From The Journal Of Screenwriting V2 Issue 2: Lost and gone for ever? The search for early British screenplays by Jacob U. U. Jacob

Highlighting the articles in the past editions of the Journal of Screenwriting, of which I am the Book Reviews Editor. Hopefully these abstracts will entice you to did a little deeper into the history and future of screenwriting. — Rosanne


Lost and gone for ever? The search for early British screenplays by Jacob U. U. Jacob

The systematic collection and preservation of film and TV scripts at a national level has never been implemented in the United Kingdom. While the British Film Institute National Library (BFI) has a respectable collection of around 25,000 scripts, this has been built up from donations over the 75 years of the BFI’s existence. The silent film period, to 1930, is particularly affected by this lack of national care; the BFI has less than 100 British scripts from this period. Researchers from the University of Leeds spent several months in 2007 and 2008 seeking and collating information from around the world, with grant-aid support from the British Academy. The intention was to find out if any British silent film scripts had found a home in both British and foreign institutional collections, or elsewhere. The results were in general as expected – no major new collections were unearthed – but in part surprising. As a result of this a database has been compiled. Why should we search for scripts? It is now being realized that screenplay and other documentation hold information about the provenance and development of the screen idea that a film cannot provide. For some, the script may be a useful substitute for a lost film, but more importantly understanding how the film was envisaged before principal photography can reveal much about the industrial assumptions associated with film production in general, and about that screen idea in particular.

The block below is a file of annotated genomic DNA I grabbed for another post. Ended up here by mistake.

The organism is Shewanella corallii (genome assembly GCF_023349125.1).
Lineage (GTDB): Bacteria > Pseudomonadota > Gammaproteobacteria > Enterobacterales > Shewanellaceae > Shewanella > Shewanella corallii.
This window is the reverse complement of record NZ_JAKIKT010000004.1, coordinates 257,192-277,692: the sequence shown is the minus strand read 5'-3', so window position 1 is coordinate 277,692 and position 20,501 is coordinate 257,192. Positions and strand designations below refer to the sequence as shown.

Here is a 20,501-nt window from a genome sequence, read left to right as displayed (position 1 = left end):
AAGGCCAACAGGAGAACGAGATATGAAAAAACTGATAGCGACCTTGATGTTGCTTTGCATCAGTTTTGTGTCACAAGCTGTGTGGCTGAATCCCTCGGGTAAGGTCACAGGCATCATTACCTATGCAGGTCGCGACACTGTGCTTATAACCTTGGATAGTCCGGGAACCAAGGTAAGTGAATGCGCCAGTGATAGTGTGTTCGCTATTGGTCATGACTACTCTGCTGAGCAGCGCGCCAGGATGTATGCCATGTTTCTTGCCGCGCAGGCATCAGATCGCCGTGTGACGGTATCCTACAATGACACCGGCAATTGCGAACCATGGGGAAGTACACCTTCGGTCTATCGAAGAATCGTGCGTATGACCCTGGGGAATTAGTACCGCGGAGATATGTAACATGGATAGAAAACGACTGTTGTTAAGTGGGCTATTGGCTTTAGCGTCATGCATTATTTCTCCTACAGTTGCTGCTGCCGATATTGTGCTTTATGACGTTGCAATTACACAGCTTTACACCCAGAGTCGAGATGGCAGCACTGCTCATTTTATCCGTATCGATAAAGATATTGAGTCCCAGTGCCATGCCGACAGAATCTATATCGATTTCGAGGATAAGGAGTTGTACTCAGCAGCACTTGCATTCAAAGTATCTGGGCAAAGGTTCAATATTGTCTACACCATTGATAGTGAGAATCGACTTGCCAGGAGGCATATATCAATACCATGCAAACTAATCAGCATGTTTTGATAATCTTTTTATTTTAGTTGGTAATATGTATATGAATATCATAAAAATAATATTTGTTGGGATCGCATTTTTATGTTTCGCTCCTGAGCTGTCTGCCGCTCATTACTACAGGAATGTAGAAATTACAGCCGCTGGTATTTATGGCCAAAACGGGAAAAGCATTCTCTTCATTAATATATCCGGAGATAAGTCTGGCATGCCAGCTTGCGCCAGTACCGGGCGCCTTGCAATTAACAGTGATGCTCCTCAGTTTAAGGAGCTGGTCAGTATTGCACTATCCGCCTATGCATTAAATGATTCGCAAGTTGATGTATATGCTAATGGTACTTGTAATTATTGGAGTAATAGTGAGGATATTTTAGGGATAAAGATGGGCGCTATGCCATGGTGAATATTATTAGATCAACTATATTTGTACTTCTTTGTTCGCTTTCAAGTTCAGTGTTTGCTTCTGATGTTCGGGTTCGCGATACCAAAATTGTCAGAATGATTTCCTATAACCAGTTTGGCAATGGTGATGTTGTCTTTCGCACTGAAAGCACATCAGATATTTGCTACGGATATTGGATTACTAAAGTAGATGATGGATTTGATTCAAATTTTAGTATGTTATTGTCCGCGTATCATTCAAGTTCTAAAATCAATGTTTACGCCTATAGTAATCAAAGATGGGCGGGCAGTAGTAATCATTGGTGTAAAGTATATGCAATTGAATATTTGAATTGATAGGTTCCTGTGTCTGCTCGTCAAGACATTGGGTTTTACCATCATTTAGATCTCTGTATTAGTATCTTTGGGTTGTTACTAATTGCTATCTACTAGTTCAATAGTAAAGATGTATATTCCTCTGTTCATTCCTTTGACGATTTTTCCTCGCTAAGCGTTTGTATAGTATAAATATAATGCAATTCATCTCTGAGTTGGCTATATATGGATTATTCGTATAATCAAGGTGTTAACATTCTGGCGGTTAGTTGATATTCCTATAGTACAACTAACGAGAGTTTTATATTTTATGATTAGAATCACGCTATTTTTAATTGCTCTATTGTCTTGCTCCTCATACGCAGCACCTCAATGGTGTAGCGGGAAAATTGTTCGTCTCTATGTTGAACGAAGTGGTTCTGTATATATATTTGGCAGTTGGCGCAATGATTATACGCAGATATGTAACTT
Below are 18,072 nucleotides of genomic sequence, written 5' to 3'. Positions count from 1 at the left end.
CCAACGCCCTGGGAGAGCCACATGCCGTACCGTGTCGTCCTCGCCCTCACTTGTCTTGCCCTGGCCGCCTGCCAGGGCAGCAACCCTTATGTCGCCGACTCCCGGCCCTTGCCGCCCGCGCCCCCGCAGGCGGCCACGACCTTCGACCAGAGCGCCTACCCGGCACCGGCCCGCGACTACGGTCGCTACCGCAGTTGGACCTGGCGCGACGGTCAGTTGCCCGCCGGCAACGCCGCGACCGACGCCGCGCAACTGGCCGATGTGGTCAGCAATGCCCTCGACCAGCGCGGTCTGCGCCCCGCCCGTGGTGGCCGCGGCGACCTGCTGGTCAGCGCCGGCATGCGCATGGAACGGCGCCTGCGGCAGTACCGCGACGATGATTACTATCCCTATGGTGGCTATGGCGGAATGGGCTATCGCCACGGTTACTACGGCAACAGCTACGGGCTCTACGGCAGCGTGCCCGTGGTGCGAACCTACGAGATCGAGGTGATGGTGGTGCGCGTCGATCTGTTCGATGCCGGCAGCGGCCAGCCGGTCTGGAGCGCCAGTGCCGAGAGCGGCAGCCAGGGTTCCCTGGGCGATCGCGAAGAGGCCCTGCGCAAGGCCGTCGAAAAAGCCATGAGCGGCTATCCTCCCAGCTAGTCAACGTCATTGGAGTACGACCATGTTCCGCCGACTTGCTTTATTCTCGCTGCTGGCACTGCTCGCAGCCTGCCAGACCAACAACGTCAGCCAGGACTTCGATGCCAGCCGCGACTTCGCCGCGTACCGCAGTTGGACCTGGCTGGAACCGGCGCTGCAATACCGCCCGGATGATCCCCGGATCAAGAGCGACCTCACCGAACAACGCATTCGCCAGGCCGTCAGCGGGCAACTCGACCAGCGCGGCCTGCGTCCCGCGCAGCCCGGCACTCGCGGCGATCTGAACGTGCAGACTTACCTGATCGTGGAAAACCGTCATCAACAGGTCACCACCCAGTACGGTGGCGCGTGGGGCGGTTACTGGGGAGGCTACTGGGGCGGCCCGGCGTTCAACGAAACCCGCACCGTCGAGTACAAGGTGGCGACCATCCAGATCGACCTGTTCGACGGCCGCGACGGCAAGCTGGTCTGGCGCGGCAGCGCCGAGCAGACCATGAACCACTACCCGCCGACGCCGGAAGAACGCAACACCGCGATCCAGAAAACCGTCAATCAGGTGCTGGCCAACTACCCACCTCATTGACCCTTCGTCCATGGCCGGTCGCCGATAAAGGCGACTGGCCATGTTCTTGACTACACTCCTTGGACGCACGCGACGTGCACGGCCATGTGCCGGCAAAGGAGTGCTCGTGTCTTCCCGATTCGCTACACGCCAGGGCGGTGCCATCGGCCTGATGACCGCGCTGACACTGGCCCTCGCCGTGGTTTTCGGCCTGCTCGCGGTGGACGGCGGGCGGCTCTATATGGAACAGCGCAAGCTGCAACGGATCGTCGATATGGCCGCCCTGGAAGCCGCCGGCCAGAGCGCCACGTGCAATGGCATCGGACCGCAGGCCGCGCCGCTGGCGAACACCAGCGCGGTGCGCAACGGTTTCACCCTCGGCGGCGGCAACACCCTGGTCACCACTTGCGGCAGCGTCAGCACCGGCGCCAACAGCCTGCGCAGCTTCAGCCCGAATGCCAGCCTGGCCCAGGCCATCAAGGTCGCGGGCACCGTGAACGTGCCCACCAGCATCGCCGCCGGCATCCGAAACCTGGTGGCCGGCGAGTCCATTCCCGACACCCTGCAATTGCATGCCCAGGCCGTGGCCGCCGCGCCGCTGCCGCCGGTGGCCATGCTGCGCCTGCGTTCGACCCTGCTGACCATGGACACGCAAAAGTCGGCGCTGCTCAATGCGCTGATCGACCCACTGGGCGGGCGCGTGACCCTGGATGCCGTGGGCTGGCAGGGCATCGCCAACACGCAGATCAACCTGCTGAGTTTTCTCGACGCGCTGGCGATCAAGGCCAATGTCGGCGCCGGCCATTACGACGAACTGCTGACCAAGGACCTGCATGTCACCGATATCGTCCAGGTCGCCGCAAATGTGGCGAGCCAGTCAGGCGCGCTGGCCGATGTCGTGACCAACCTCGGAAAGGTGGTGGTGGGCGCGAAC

The Journal of Screenwriting is an international double-blind peer-reviewed journal that is published three times a year. The journal highlights current academic and professional thinking about the screenplay and intends to promote, stimulate and bring together current research and contemporary debates around the screenplay whilst encouraging groundbreaking research in an international arena. The journal is discursive, critical, rigorous and engages with issues in a dynamic and developing field, linking academic theory to screenwriting practice. 

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